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How to Install Aluminum Cladding

Bob Haring

Aluminum siding has been used to clad or cover building exteriors since World War II. Today's versions offer options that resemble cedar shingles, traditional wood clapboard or other types of house cladding. Today's aluminum siding comes with prefinished coatings that defy weather and rot. Aluminum also is more of a natural insulator than some other cladding materials and has extra insulating capacity when installed over foamboard insulation. Some aluminum cladding is made to install horizontally, others vertically.

Step 1

Snap a chalk line level at least 8 inches above the ground and fasten a metal starter strip with aluminum nails with large heads every 6 inches. Place nails in the center of the nailing slots and do not drive completely in; aluminum expands and contracts and needs space to move slightly. Nail J-channel posts at the corners for the panels to fit into. Nail every 12 inches making sure they are plumb.

Step 2

Push the first panel firmly up into the starter strip and nail to wall studs through slots on the top. Slide it into the J channel at the corner, leaving 1/8 inch for expansion. Start at the back of the wall, so panels overlap with the front one on top, to provide a more finished look. Add panels, slipping the bottom of each new panel into the slot at the top of the previous panel to lock it, then nailing the top in the nail slots. Nail in the center of the slots and don't drive nails in fully. Stagger seams, cutting panels with tin snips or a metal saw if necessary to avoid having seams match.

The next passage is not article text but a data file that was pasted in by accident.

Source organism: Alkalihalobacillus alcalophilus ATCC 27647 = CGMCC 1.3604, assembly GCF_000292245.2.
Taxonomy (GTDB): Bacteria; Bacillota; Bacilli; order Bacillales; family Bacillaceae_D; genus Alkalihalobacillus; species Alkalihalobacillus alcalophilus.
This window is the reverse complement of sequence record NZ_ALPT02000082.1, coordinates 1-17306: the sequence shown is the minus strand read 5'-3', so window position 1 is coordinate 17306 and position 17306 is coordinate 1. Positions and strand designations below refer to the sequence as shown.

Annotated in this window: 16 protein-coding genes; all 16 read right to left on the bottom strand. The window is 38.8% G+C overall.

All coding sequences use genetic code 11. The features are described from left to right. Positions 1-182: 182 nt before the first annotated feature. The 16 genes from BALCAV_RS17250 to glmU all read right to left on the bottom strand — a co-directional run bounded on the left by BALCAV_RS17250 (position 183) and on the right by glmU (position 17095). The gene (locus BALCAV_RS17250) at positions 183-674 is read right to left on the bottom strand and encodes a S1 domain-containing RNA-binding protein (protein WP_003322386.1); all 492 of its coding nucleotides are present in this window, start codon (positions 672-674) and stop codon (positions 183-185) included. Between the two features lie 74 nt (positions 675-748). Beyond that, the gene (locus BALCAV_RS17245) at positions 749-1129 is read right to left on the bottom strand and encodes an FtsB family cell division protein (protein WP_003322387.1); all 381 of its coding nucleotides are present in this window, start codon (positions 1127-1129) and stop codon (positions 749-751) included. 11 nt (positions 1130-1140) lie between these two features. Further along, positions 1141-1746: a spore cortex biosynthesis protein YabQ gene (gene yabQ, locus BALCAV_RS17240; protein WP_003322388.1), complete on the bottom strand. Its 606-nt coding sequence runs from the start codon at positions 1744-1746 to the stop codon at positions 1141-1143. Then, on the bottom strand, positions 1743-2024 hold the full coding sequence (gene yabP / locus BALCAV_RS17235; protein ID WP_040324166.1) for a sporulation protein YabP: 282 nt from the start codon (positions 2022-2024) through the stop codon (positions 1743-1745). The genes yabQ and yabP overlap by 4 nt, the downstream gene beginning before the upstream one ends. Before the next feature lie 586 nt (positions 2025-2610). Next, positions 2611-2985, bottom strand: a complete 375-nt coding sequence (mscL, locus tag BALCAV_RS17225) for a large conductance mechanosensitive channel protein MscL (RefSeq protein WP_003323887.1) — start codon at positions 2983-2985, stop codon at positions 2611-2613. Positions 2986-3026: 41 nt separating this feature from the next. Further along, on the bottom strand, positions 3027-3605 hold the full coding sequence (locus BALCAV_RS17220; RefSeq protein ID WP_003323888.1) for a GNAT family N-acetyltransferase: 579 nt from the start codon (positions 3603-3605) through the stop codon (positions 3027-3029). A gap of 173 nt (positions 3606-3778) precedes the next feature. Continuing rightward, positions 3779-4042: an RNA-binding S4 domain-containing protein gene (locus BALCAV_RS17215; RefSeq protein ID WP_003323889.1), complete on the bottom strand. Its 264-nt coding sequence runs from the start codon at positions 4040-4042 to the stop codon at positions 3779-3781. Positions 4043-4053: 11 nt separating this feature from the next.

Step 3

Install door and window trim at those openings, first caulking around openings to make sure they are water and air tight. Nail on top trim first, then the sides and then, for windows, the bottom. Nail the trim every 12 inches; on sides, nail at the top of the first vertical nailing slot, then in the center of others down the strip. Slip siding panels into these trim pieces as you reach them. Trim panels with tin snips or metal saw to fit the door and window trims, leaving 1/8-inch for expansion. Put gutter seal adhesive on panels under window sills.

Step 4

Install F channel trim at the top of the wall. This is similar to J channel but is designed to secure the tops of the wall panels. The panels will slip into the F channel to secure them. Measure and cut the panels to fit, leaving 1/8 inch for expansion, before putting them into place.